You can analyze the files in any order to produce a state of information suitable for any file in that set.


if you would analyze all the files in one go, yes. but this is not what's happening when you use clj-kondo via flycheck in emacs for example


Again, commutative operation.


You can continually update a stream of files, etc. doesn’t matter.


yes, that is how it works


K so I don’t see why I need to maintain a file.


You’re basically describing a commutative reduction function over some state value.


well, you yourself would maybe not have to maintain a file, but clj-kondo has to persist the extracted information somewhere, right, where do you think that would be, on the moon?


That state value could be whatever.


That’s not my problem.


You can put the data wherever you want, why should I have to worry about that? I see some .clj-kondo files added to my project, as a passive user of the tool I shouldn’t have to think about that. K, but if Kondo now creates an issue for people that use my library such that the only remedy I have is to create a file and check that in, I don’t think that is acceptable at all.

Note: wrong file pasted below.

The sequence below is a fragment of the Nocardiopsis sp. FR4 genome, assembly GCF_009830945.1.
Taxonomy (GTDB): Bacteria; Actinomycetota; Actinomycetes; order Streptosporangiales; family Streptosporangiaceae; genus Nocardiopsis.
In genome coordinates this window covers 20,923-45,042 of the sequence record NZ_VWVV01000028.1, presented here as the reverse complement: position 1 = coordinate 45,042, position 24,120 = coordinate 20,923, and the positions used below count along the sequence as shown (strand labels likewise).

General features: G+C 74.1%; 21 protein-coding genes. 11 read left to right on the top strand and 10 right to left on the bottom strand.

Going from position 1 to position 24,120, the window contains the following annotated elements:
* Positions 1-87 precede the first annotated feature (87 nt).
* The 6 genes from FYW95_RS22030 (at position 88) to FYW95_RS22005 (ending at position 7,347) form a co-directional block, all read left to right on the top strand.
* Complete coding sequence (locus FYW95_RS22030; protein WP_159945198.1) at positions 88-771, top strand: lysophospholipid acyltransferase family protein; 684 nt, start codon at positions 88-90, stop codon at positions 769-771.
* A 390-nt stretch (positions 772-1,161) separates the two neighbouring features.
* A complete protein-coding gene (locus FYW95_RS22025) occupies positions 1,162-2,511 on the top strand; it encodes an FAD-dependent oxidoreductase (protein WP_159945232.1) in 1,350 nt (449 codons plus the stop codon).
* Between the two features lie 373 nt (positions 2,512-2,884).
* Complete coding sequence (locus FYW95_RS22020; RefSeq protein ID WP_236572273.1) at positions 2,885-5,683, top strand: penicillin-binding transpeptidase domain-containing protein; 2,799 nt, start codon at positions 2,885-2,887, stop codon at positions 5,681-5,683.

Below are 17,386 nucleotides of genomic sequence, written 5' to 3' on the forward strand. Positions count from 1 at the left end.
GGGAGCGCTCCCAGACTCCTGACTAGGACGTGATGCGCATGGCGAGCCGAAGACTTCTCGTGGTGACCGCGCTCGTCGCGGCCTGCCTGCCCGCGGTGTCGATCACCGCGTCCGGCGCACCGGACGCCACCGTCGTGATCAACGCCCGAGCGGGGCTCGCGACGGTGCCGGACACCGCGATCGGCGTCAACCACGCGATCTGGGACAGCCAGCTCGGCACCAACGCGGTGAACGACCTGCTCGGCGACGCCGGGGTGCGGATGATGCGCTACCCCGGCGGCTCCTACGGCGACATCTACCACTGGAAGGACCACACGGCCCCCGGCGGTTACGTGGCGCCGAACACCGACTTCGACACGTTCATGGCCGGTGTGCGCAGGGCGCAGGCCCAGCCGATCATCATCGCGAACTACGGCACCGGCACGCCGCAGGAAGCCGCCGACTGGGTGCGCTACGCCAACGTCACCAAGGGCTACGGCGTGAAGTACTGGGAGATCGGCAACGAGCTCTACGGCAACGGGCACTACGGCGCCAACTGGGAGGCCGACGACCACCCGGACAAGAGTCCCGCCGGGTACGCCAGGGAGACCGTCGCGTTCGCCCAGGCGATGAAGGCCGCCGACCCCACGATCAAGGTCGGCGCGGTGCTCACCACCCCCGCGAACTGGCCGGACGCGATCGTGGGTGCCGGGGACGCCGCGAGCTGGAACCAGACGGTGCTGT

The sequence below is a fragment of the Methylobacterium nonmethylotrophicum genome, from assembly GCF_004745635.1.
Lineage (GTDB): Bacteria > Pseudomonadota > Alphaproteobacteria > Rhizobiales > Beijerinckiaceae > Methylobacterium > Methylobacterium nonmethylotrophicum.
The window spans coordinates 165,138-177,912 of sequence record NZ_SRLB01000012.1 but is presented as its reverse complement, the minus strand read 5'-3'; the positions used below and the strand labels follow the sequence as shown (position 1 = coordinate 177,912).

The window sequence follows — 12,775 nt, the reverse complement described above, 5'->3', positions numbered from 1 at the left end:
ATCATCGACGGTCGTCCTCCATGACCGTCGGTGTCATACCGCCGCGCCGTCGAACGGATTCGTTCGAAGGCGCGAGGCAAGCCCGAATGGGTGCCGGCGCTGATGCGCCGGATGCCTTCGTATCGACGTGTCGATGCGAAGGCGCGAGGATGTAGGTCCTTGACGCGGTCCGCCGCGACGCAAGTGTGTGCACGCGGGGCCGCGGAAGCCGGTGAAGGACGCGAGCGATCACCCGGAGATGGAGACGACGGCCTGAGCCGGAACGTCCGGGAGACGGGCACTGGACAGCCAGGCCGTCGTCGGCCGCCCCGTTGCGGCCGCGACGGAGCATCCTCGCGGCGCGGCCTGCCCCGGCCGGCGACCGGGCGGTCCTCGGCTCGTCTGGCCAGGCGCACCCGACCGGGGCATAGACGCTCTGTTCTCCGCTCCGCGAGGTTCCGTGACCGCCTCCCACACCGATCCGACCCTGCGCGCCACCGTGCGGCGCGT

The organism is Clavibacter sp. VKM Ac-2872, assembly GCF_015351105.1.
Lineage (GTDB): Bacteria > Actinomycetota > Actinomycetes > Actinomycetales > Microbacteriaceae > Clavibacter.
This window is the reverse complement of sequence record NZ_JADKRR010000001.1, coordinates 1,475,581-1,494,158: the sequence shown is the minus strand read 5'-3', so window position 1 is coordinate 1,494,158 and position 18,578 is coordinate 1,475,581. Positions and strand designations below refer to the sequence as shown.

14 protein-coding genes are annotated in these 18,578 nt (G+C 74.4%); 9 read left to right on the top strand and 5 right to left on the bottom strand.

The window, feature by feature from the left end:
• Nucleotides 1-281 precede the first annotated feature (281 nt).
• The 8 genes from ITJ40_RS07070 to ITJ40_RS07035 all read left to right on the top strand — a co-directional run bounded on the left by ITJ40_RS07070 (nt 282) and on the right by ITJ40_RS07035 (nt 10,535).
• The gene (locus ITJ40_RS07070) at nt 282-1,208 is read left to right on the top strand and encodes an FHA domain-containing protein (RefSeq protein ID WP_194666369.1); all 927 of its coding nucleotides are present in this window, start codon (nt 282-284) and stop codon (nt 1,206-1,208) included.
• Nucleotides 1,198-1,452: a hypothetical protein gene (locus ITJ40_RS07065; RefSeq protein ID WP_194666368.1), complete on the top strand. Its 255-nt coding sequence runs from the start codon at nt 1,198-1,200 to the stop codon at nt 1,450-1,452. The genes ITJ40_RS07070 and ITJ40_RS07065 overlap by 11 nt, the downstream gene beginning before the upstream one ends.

Asking me to put some meta data on my var is a perfectly acceptable solution, however, because that’s in the same space as code I’m maintaining.


That's not your problem at all. People can configure linting for meander they way they like it in their own projects.


Just add a part to your README like this: and go home.


But if you want to provide a better experience, then you or someone else would have to check in some files with a configuration


But again, you can just tell clj-kondo users to off and invent their own config


Then I get to be the dick.


On a scale of 1 to 10 is what I’m asking difficult?


This is why this exists: Projects that don't want to participate, can ask their users to contribute a configuration over there. It's not on you


Or does it go against a design proposition or something.


Consider the situation Kondo is creating by virtue of how it is designed and how those design considerations propagate to everyone else.